Investors in the series-A investment round, led by Foundry Group, include US promoters C3 Presents (Charlie Walker), Superfly (Rick Farman and Rich Goodstone) and Another Planet Entertainment, UK artist management firm Red Light Management, and venture-capital outfits Cowboy Ventures, Sapphire Sport and Defy Partners, reports TechCrunch.

Pharrell Williams was also an early investor in the company, as were WME’s Marc Geiger and mega-producer Rick Rubin, which has raised a total of $15m to date.

Similar to European start-up Peex (which additionally enables listeners to create their own mixes), the Mixhalo app allows fans to listen through headphones to audio direct from the soundboard – ie the mix artists hear in their in-ear monitors – rather than through speakers, for improved sound quality.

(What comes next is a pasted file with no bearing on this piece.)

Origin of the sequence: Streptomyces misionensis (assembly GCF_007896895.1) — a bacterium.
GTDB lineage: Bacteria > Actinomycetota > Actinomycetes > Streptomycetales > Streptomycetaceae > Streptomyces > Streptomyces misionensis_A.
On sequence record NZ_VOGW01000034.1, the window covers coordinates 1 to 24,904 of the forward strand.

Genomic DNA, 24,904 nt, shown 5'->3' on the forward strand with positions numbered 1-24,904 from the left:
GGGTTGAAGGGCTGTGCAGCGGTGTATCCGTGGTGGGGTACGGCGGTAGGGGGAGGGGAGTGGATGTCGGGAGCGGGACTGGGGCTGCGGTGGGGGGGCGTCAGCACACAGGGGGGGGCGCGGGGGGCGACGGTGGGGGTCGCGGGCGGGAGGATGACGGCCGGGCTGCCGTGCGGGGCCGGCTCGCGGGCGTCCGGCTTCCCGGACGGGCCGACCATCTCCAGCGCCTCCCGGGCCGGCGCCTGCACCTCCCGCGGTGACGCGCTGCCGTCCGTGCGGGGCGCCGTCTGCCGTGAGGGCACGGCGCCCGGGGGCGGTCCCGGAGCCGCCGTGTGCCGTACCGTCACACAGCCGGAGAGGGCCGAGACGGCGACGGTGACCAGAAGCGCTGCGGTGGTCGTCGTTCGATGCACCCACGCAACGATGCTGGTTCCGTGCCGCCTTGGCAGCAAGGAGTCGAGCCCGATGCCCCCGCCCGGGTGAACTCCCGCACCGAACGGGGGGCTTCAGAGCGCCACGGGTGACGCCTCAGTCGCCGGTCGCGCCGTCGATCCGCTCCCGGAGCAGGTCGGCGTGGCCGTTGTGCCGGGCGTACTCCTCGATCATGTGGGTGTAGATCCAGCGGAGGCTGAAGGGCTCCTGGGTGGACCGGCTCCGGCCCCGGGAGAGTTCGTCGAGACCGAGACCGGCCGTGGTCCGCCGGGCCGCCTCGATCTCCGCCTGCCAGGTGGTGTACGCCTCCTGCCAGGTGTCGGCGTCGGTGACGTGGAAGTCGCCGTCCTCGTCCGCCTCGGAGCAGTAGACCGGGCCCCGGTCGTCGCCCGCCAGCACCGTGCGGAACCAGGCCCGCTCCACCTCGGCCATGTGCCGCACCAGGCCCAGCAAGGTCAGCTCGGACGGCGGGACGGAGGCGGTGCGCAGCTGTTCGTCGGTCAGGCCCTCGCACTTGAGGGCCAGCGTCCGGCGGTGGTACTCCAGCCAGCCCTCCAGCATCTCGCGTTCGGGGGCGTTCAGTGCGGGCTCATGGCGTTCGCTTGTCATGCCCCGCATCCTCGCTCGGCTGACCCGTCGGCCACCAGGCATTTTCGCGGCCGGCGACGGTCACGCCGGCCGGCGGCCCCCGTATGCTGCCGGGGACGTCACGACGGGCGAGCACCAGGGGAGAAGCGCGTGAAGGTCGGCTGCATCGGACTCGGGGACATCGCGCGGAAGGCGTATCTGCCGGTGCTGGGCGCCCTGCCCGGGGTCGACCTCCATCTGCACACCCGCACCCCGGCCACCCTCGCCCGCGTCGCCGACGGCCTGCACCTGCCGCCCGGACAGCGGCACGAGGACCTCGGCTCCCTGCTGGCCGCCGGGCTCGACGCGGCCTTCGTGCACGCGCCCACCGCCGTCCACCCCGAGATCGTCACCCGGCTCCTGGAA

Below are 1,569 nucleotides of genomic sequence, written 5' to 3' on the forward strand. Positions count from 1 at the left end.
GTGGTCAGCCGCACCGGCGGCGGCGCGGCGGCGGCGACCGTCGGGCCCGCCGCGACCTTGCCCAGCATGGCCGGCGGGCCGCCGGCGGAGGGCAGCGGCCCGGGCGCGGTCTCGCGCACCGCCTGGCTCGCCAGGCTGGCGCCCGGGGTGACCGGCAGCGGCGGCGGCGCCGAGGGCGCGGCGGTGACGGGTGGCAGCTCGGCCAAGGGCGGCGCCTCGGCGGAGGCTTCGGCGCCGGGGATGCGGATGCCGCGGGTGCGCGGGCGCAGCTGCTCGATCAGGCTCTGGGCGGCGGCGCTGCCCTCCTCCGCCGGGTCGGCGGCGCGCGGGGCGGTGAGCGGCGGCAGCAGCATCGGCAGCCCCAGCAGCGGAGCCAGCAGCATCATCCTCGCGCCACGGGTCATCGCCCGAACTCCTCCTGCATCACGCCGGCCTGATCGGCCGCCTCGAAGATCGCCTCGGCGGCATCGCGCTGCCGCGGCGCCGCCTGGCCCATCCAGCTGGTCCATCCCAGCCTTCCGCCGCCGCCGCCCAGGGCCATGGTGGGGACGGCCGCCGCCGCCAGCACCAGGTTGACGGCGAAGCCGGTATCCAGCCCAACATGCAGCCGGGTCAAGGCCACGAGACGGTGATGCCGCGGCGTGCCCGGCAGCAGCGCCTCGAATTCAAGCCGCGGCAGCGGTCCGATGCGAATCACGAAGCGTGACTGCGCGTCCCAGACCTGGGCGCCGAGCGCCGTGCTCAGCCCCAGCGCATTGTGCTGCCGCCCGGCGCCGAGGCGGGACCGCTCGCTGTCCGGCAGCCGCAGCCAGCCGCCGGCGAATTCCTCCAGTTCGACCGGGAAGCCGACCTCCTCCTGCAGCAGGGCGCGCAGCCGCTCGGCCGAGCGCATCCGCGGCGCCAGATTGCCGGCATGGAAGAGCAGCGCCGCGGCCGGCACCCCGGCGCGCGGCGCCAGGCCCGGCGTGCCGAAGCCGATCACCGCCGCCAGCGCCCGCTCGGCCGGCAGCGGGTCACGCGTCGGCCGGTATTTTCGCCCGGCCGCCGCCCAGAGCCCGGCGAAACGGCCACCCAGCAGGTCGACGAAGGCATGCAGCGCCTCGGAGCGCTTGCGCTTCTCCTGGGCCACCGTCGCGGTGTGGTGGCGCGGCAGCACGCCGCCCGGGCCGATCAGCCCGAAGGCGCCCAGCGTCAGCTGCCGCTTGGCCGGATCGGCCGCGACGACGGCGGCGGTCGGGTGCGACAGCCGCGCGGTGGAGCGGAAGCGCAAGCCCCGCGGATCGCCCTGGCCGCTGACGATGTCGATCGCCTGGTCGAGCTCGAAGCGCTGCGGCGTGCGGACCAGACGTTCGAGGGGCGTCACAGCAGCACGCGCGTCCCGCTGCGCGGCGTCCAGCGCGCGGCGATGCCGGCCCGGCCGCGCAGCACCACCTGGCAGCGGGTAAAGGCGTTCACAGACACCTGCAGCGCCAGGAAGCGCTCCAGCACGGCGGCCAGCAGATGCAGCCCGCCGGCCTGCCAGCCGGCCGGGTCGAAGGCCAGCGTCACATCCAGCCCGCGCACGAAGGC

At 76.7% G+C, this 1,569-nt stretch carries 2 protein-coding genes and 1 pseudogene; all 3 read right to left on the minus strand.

“Mixhalo envisions a world where everyone experiences great live audio, regardless of their seat or ticket cost”

The platform also allows artists and concert organisers to offer multiple mixes for a single concert, or feeds from multiple festival stages, allowing users to tailor their concert experience to them.

Mixhalo CEO Marc Ruxin says the company is “definitely solving a problem in music that people don’t realise they have”, comparing it to watching television in the pre-HD age. “Now, sports that’s not in HD looks crappy,” Ruxin explains.

Mixhalo has been deployed at shows by Charlie Puth, Incubus and Metallica, as well as Aerosmith’s current Las Vegas residency, Deuces are Wild.

Ruxin tells TechCrunch he is currently focused on music and sports, but is also open to other working with other sectors, as the technology can also installed in, for example, a theatrical musical with “no technical tweaks.”

“Mixhalo envisions a world where everyone experiences great live audio, regardless of their seat or ticket cost,” comments Ruxin. “We are democratising sound at live events.”